Thursday, March 02, 2006

I won't write about the Whitney, I won't write about the Whitney...

That's what I keep saying in my head, over and over again, and yet I am bombarded by comments on the biennial (Thinking About Art, From the Floor, New York Magazine, The Village Voice, NY Times, Bloomberg, Blake Gopnik)--

aw, hell...

Of course I have thoughts on it, and I keep thinking about what is good and bad about the 'curatorial thesis' prior to even seeing the show! So here's what I am going to do, I am going to write a serial response to all the Whitney Biennial input that is so pervasive in NYC. (Its funny that it passed virtually un-noticed in SF except the year that celebrated the -ugh - Mission School).

So, here are some initial thoughts on the curatorial thesis (given that my responses are based MERELY on the media saturation, and not on having actually read the catalog or thesis - yet).

Internationalism - I support this viewpoint, I think it made sense in the early years for the Biennial (and at times Annual) to focus on American artists, but with globalism as a reality of our time, it would be shortsighted and contrived to only have 'American' artists in the show. And what does it mean to be an American artists anyway?

This years Whitney takes the leap and explores what the 'American Experience' is - whether that is by an American living abroad, or a foreign born artist living in America. I think it is an important issue to review, and applaud the curators for taking it on (successfully or not).

Political art - I have talked about this before, so has Donald Kuspit, and more recently J.T., in Thinking About Art There was actually a good quote from Philippe on this, taking from Godard, 'Don't make political films (art), film (make art) politically.' That to me doesn't mean holding up a mirror or regurgitating the same things that we see over and over again in the media. Instead make it your own, use your own style and voice to either comment on it, provide refuge, or look to the future. Of course escapism isn't always applauded either.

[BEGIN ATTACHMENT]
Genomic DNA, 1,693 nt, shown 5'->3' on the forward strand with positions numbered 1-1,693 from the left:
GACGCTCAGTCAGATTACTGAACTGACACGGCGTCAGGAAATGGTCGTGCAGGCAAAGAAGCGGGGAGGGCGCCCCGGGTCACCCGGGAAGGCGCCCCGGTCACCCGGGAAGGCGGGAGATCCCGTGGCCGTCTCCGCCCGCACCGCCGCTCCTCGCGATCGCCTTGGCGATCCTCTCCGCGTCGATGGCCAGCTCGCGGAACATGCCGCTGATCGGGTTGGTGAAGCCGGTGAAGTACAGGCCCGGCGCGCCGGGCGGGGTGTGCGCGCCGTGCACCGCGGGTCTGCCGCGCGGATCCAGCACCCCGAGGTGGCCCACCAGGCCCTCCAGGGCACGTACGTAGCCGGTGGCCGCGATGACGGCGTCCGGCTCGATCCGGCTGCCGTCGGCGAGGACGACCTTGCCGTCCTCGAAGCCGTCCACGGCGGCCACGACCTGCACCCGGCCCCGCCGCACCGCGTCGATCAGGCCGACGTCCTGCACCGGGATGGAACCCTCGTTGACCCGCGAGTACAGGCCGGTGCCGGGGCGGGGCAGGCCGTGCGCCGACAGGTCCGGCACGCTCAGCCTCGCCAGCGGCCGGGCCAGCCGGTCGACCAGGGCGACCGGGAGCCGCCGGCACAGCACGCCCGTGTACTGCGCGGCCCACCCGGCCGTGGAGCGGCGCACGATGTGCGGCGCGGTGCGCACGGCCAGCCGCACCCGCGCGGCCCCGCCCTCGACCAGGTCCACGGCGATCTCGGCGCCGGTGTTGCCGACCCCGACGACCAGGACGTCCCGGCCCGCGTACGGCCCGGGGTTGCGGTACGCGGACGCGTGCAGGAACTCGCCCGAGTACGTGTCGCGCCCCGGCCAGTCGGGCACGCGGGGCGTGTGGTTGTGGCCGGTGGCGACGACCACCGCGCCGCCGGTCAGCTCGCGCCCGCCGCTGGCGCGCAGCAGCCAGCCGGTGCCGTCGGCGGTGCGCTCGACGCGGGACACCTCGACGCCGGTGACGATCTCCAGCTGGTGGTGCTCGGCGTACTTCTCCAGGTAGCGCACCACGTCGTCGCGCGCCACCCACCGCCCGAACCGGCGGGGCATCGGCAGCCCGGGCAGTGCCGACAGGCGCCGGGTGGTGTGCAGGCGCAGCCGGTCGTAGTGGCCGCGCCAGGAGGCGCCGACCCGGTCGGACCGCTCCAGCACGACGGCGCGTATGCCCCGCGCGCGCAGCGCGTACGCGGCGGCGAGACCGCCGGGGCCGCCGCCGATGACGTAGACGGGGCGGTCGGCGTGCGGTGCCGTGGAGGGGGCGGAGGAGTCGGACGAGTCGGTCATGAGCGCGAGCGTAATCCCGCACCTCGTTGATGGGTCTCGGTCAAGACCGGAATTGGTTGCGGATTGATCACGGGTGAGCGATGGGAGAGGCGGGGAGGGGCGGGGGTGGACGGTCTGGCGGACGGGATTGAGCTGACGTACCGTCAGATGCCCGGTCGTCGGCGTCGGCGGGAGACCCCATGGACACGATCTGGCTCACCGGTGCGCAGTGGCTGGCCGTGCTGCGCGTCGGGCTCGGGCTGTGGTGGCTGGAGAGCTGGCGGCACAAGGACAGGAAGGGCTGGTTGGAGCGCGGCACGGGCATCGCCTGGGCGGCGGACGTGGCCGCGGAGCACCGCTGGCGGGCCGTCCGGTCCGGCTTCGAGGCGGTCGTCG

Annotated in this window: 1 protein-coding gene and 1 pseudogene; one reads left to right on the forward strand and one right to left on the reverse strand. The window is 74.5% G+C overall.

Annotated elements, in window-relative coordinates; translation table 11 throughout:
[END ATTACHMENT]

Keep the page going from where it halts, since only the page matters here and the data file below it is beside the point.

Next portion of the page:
Controversy - Doesn't seem to have much controversy this year (yet), in fact critically it is being well received.

The title - 'Day for Night,'Truffauts' 'La Nuit Americaine.' This refers to the old style of filming night scenes for movies in the middle of the day by using a filter and under-exposing the film. G didn't realize this was done (probably because it is a mostly American phenomena) and since I pointed it out, has driven him crazy ever since. It really breaks the suspension of disbelief. So what is this show attempting to do - is it trying to make us believe in the trick? Or is it exposing the faults in society and breaking our suspension of disbelief in modern day culture?

Exploration of the Alter Ego - I have a street artist alter ego - does anyone else have alter egos that they want to come forward with? Grayson Perry has an alter ego, Man Ray had an alter ego. It is an interesting artistic tradition to explore, but to have a fake or alter ego adding to the catalog - cute and clever, yes, important to the investigation, no.

Curators as artists - Todd's spot on about this. I am working on curating a few shows, but those are completely outside my practice as an artist. Yes it takes, skill and talent and effort to create a successful and cohesive show, but it is not at all the same as making art. With the inclusion of 'The Wrong Gallery' while an interesting 'action' and fitting within the theme is ultimately a bit of a slap in the face to the artists who are included.